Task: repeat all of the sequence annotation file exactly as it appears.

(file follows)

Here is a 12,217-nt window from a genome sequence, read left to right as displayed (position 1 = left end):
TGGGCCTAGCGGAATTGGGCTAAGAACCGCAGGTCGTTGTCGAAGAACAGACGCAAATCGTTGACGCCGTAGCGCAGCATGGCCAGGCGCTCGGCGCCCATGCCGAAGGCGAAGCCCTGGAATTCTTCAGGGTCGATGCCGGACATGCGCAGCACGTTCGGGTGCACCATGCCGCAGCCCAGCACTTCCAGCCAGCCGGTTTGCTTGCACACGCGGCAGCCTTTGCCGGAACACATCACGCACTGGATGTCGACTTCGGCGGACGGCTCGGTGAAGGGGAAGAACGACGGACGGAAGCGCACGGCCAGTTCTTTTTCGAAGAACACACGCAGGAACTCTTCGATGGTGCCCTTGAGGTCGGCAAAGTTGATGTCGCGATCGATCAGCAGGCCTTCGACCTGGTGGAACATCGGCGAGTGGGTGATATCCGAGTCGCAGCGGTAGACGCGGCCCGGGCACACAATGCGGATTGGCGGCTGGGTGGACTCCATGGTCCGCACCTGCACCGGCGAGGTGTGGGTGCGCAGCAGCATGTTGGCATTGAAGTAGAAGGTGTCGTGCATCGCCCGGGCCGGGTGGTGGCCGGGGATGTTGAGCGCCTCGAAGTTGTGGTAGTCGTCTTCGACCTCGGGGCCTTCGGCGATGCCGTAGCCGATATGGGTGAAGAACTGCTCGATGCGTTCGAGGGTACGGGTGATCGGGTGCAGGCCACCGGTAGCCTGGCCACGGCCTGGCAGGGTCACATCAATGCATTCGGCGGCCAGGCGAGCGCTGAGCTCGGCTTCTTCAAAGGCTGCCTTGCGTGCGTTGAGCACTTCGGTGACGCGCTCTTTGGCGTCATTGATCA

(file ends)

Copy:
Here is a 12,217-nt window from a genome sequence, read left to right as displayed (position 1 = left end):
TGGGCCTAGCGGAATTGGGCTAAGAACCGCAGGTCGTTGTCGAAGAACAGACGCAAATCGTTGACGCCGTAGCGCAGCATGGCCAGGCGCTCGGCGCCCATGCCGAAGGCGAAGCCCTGGAATTCTTCAGGGTCGATGCCGGACATGCGCAGCACGTTCGGGTGCACCATGCCGCAGCCCAGCACTTCCAGCCAGCCGGTTTGCTTGCACACGCGGCAGCCTTTGCCGGAACACATCACGCACTGGATGTCGACTTCGGCGGACGGCTCGGTGAAGGGGAAGAACGACGGACGGAAGCGCACGGCCAGTTCTTTTTCGAAGAACACACGCAGGAACTCTTCGATGGTGCCCTTGAGGTCGGCAAAGTTGATGTCGCGATCGATCAGCAGGCCTTCGACCTGGTGGAACATCGGCGAGTGGGTGATATCCGAGTCGCAGCGGTAGACGCGGCCCGGGCACACAATGCGGATTGGCGGCTGGGTGGACTCCATGGTCCGCACCTGCACCGGCGAGGTGTGGGTGCGCAGCAGCATGTTGGCATTGAAGTAGAAGGTGTCGTGCATCGCCCGGGCCGGGTGGTGGCCGGGGATGTTGAGCGCCTCGAAGTTGTGGTAGTCGTCTTCGACCTCGGGGCCTTCGGCGATGCCGTAGCCGATATGGGTGAAGAACTGCTCGATGCGTTCGAGGGTACGGGTGATCGGGTGCAGGCCACCGGTAGCCTGGCCACGGCCTGGCAGGGTCACATCAATGCATTCGGCGGCCAGGCGAGCGCTGAGCTCGGCTTCTTCAAAGGCTGCCTTGCGTGCGTTGAGCACTTCGGTGACGCGCTCTTTGGCGTCATTGATCA